Disgruntled Terrorists Are Now Turning on ISIS
Revenge is a dish best served cold.
After enduring months of U.S.-led airstrikes, the Islamic State now has a new enemy: its own recruits. In separate data dumps given to Sky News as well as the German paper Sueddeutsche Zeitung, jihadis who tried (and hated) the ISIS way of life have dropped the dime on their former comrades-in-arms.
Sky News received documents detailing information about citizens from up to 51 different countries who have filled out questionnaires prior to being inducted into ISIS’s terrorist army. Many names found on the data dump, reported Sky, are “well-known.” The names include Abdel Bary, who was a rapper in London before joining the Islamic State in 2013 and a high-profile jihadi who is no longer in action:
Another jihadi named in the documents, now dead after being targeted in a drone strike, is Junaid Hussain, the head of Islamic State’s media wing who along with his wife former punk Sally Jones, plotted attacks in the UK.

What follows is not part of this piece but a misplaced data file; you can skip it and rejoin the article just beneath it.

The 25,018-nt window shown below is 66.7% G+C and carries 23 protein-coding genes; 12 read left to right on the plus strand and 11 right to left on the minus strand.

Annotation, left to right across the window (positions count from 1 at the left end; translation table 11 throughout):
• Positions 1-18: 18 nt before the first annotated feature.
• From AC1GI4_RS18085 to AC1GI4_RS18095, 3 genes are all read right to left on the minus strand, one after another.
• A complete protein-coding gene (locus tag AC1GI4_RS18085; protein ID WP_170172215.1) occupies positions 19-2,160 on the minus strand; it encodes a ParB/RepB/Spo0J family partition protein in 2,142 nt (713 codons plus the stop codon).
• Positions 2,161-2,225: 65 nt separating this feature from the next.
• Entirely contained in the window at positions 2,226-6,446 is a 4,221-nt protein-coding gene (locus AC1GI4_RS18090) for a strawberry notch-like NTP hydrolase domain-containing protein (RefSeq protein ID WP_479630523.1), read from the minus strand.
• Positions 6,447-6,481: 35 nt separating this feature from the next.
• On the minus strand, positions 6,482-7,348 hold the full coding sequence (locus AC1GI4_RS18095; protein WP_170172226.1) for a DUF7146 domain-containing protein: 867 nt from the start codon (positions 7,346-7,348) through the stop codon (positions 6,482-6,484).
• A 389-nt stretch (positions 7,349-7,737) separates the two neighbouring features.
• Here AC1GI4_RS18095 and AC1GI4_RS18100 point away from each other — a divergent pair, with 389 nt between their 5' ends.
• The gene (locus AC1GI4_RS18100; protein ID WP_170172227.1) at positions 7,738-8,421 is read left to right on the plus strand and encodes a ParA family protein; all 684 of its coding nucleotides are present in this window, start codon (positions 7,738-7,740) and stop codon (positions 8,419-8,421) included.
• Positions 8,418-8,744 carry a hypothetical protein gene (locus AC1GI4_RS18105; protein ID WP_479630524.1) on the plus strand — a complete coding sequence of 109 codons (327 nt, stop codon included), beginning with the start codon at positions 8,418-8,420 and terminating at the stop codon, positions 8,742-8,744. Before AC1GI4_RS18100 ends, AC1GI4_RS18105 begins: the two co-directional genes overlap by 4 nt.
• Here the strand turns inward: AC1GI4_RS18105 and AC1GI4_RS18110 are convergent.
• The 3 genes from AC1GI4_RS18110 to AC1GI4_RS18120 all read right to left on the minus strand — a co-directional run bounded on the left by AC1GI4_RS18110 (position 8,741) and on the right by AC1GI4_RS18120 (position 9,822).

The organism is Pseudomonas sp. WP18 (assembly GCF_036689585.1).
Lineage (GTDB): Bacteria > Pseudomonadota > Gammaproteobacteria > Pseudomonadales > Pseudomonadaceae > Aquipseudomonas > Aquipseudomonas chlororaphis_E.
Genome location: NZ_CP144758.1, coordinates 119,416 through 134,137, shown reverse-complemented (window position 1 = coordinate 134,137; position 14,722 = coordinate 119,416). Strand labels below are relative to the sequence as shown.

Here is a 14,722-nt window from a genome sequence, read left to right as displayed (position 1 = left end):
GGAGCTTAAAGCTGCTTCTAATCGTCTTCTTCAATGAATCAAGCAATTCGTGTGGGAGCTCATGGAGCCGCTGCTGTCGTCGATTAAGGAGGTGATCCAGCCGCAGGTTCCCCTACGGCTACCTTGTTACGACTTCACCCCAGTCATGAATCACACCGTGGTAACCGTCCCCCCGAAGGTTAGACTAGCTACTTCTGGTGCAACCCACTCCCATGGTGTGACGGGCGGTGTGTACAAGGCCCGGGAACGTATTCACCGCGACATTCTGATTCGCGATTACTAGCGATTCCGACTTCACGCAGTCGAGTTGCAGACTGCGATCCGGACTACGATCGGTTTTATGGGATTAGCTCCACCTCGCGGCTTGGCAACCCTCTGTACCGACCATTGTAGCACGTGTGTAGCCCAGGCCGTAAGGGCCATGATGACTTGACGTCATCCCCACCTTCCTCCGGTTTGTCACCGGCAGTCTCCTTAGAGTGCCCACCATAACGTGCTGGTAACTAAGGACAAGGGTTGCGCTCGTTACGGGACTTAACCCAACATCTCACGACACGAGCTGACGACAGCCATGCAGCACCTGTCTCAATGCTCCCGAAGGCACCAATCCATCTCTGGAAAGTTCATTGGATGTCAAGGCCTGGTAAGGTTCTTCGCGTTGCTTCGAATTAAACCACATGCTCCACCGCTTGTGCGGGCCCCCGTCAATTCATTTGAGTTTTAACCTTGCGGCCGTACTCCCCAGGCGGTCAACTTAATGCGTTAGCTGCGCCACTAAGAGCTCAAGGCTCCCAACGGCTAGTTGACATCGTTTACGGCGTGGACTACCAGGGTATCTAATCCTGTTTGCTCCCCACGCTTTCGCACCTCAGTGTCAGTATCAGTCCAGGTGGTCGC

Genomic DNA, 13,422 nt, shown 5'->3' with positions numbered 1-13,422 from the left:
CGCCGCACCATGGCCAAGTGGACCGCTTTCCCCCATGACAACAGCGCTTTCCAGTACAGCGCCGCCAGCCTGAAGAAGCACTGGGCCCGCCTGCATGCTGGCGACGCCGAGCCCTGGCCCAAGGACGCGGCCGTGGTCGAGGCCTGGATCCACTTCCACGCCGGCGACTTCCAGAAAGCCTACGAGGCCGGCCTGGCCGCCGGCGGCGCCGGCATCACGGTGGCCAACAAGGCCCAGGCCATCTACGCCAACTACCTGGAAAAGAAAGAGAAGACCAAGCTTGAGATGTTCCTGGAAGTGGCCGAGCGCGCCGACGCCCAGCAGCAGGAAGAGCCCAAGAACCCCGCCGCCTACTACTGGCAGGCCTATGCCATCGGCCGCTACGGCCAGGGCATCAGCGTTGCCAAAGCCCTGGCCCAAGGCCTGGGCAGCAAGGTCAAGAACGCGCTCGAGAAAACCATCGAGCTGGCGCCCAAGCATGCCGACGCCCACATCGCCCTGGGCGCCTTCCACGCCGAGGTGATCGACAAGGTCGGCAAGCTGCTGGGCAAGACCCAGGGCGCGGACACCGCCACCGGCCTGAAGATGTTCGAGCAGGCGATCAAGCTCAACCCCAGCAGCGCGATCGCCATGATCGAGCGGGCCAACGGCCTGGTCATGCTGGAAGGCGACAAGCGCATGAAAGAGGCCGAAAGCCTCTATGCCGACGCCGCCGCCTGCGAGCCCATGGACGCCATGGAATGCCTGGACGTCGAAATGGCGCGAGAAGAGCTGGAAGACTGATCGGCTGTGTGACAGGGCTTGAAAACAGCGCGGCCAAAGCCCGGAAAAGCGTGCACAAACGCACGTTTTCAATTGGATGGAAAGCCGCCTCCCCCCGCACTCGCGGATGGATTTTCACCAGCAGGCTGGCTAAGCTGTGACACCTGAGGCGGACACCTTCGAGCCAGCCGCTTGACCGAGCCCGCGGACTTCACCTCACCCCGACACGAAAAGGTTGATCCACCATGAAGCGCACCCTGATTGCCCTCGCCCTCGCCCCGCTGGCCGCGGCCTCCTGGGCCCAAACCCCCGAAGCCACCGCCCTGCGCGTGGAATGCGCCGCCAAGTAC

Her whereabouts are unknown.
Reyaad Khan from Cardiff, who also entered in 2013, is also among those found among the registration forms.
He was well known for appearing in a highly produced Islamic State propaganda video.
He was later killed.
The Los Angeles Times reported that the ISIS data acquired by the German authorities was received the data “on a memory stick stolen from the leader of Islamic State’s internal security police by a former fighter who had grown disillusioned with the group.”
Sky spoke directly with the source of the data dump, and he clearly hated ISIS. Asked if he thought the information he provided to the media could gut ISIS’s network by giving valuable intelligence to the terrorist group’s enemies (read: everyone), he simply said, “God willing.”
If this information helps stop the terrorist state in its tracks, it’s none too soon. As was clear in the horrific, ISIS-inspired attacks on Paris in 2015, the terrorist army is only becoming more aggressive and self-assured in its assault on what it considers the world of infidels, regularly threatening new attacks at every turn. It would be just desserts if a group that recruited by promising naive young men their version of paradise is taken out by those very same recruits’ sense of disillusionment.